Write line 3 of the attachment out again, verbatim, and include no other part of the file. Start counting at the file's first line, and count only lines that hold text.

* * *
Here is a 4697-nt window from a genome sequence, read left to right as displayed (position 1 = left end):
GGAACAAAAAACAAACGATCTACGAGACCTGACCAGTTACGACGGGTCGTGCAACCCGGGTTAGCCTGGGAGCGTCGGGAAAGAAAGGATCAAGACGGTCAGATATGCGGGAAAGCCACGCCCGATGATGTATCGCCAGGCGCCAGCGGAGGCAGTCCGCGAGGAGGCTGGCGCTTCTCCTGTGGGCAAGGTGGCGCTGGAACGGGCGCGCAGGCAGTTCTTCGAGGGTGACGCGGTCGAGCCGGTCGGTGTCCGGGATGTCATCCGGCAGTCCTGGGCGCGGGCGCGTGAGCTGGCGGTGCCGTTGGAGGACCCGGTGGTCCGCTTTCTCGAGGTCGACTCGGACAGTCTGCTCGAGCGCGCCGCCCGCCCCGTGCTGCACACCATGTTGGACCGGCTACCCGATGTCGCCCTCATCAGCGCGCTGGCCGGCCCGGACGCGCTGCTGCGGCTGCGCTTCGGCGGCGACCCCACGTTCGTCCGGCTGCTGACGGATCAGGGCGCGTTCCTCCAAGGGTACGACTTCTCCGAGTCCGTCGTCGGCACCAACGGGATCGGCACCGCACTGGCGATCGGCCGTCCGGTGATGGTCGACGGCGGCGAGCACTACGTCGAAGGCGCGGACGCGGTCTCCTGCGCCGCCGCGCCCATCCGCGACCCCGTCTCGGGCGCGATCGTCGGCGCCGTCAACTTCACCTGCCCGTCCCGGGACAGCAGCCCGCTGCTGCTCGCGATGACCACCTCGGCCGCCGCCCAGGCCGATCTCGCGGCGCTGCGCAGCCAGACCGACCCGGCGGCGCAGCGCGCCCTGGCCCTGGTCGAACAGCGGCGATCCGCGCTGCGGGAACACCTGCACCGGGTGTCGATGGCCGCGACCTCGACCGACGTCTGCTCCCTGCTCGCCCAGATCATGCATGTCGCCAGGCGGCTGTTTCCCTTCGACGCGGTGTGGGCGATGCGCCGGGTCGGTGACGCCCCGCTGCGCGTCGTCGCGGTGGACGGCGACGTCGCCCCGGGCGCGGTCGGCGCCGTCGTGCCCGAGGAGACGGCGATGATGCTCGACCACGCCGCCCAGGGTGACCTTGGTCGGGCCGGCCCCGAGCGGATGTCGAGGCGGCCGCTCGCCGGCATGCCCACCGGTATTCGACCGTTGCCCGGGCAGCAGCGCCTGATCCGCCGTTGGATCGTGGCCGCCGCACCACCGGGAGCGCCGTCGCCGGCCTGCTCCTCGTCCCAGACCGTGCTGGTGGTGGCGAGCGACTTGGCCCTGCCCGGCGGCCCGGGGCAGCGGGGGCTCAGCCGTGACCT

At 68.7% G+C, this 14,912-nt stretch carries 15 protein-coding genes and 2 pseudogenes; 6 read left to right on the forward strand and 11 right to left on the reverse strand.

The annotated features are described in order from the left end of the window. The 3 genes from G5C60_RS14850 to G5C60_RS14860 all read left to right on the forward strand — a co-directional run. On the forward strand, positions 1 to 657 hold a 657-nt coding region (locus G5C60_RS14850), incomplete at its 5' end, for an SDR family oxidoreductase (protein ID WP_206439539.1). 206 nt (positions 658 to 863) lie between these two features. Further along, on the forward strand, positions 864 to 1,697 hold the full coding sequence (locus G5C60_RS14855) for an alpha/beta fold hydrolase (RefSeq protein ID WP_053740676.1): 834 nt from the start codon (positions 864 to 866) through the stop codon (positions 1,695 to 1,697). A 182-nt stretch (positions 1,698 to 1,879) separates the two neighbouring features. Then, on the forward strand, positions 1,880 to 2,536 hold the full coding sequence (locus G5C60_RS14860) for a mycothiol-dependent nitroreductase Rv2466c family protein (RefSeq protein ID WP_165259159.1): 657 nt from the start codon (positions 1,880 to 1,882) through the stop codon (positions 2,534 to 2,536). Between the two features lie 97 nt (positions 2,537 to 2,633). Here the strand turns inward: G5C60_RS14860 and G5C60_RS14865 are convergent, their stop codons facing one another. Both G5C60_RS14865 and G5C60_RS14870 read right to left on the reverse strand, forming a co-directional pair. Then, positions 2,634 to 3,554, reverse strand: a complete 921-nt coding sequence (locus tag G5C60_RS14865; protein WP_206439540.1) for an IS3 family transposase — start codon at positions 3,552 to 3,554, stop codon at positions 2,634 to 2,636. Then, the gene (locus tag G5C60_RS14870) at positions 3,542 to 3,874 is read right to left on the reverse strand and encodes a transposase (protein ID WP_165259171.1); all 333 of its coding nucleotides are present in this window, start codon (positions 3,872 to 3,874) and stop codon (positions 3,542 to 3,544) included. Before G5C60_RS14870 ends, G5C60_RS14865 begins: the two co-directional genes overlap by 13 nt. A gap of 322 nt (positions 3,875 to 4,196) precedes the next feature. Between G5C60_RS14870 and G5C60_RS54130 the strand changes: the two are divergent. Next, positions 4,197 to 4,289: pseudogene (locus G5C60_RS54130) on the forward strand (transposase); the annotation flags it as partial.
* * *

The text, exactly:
At 68.7% G+C, this 14,912-nt stretch carries 15 protein-coding genes and 2 pseudogenes; 6 read left to right on the forward strand and 11 right to left on the reverse strand.